Would “Barbie” be another “Charlie’s Angels” from 2019 — which was budgeted at $55 million but grossed only $73 million and, after marketing costs, lost money? Or another “Wonder Woman” from 2017, budgeted at over $100 million, with a worldwide gross of $822 million?
Eventually the budget hit $141 million and, with some reshoots, ultimately topped $150 million.
On opening night, July 21, Mr. Kreiz took his 19-year-old daughter to the Regal cinema complex at Union Square in Manhattan. As they neared the theater, droves of moviegoers — and not just young girls — were heading to it in pink outfits. Five screenings were in progress. All were sold out.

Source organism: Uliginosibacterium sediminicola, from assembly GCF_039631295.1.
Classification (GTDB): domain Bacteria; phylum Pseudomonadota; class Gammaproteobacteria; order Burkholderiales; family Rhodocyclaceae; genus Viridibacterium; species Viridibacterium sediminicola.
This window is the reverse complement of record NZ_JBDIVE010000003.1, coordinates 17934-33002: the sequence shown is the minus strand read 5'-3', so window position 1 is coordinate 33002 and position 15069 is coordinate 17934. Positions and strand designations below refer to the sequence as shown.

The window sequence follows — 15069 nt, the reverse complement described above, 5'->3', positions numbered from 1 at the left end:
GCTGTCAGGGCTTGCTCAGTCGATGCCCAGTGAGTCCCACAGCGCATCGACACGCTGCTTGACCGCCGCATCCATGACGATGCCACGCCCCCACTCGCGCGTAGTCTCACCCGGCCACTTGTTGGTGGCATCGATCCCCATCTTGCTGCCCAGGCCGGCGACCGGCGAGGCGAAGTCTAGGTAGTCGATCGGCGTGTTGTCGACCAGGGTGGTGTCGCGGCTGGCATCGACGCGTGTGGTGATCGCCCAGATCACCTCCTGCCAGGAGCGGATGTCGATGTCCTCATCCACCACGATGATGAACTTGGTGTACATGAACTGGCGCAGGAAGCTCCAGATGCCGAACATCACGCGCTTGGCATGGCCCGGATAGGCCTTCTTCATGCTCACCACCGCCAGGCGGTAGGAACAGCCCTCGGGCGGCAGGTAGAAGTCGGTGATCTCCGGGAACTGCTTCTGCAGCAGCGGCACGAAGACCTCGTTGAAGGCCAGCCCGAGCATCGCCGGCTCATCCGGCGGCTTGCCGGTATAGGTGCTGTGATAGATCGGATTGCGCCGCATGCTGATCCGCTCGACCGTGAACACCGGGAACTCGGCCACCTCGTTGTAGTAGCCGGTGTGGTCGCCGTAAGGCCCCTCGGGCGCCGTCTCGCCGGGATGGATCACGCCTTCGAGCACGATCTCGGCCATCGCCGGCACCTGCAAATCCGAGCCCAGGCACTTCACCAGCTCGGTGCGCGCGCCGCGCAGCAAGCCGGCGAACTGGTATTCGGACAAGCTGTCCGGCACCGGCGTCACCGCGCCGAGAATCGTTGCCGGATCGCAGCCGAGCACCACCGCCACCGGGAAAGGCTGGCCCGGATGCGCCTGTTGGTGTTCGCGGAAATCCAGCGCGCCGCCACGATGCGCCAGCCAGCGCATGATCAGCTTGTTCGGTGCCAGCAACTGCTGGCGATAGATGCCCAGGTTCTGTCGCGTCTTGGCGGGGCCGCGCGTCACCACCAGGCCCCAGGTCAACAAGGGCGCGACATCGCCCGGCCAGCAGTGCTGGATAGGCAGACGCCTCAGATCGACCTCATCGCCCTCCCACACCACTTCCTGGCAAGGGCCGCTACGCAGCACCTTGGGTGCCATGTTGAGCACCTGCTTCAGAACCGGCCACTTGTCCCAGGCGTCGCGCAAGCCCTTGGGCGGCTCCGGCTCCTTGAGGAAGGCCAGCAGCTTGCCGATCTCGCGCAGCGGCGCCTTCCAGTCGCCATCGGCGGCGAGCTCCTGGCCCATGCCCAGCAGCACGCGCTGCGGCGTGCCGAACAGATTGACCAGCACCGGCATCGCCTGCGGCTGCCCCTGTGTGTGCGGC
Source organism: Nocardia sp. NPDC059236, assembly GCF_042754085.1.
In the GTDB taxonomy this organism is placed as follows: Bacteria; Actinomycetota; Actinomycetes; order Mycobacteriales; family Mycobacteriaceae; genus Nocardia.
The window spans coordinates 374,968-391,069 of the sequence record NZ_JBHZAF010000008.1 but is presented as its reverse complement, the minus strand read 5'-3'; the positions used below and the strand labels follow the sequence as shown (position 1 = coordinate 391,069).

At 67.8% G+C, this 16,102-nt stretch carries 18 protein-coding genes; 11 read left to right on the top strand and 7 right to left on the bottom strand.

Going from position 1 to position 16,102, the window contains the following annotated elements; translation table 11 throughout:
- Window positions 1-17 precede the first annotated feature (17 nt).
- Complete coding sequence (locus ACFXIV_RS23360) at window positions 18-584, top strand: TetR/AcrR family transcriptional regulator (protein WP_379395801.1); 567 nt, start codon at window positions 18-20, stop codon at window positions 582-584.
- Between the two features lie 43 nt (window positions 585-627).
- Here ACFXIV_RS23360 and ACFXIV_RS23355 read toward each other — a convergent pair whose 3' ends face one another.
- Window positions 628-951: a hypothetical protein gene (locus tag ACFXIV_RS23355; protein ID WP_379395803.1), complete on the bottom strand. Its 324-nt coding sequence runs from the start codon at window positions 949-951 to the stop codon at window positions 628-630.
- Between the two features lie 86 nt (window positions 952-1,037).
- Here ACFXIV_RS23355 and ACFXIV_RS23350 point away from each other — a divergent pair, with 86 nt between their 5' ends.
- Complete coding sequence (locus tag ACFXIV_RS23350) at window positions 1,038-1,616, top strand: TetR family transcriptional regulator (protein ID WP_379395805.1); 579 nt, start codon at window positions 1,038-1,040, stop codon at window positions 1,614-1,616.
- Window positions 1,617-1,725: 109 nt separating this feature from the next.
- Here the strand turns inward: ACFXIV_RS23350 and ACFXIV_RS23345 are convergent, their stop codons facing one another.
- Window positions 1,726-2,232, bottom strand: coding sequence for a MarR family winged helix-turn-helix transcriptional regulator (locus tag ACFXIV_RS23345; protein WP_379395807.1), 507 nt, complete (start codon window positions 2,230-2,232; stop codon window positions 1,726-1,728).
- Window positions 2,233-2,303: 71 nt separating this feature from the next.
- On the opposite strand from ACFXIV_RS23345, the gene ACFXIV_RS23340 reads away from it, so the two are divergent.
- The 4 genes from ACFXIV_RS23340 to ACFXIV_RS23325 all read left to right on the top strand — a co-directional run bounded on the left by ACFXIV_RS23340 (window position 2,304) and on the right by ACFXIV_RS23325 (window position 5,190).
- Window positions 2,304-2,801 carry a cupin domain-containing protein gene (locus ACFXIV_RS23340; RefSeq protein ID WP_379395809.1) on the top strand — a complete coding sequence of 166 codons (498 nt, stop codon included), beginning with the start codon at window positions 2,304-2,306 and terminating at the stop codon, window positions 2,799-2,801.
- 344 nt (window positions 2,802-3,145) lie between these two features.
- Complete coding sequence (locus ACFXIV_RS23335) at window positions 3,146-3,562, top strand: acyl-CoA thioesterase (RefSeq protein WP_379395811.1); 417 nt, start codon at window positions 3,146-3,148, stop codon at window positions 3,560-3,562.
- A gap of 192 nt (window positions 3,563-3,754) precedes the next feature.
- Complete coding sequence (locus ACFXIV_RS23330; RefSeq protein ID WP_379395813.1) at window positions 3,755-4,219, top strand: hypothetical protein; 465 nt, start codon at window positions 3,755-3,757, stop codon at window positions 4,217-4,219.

Mr. Kreiz and his daughter dropped in and out to gauge audience reactions. People laughed, applauded and in a few cases shed tears.
Of course the success of “Barbie” has drastically raised the bar — and expectations — for Mattel’s movies in development, starting with “Masters of the Universe,” written and directed by the brothers Adam and Aaron Nee. Twelve more films are in various stages of development, including a “Hot Wheels” produced by J.J. Abrams, also at Warner. Some of these may need to be rethought.
And there will no doubt be “Barbie” sequels, perhaps even a James Bond-like franchise, which would be Mr. Kreiz’s ultimate fantasy (although he said it was too soon to discuss any such plans).
Mr. Kreiz acknowledged that in a notoriously fickle and unpredictable business, future success is hardly assured. But “Barbie” has given Mattel momentum — the beginning of what he calls “a multiyear franchise management strategy.”